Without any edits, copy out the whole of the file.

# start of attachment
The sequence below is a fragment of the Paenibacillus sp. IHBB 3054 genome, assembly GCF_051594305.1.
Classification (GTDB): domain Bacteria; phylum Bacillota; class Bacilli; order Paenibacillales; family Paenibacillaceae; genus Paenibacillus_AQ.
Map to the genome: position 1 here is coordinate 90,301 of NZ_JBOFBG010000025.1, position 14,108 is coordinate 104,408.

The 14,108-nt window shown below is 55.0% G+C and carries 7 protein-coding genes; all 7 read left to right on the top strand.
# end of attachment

The sequence below is a fragment of the Paenibacillus sp. IHBB 3054 genome, assembly GCF_051594305.1.
Classification (GTDB): domain Bacteria; phylum Bacillota; class Bacilli; order Paenibacillales; family Paenibacillaceae; genus Paenibacillus_AQ.
Map to the genome: position 1 here is coordinate 90,301 of NZ_JBOFBG010000025.1, position 14,108 is coordinate 104,408.

The 14,108-nt window shown below is 55.0% G+C and carries 7 protein-coding genes; all 7 read left to right on the top strand.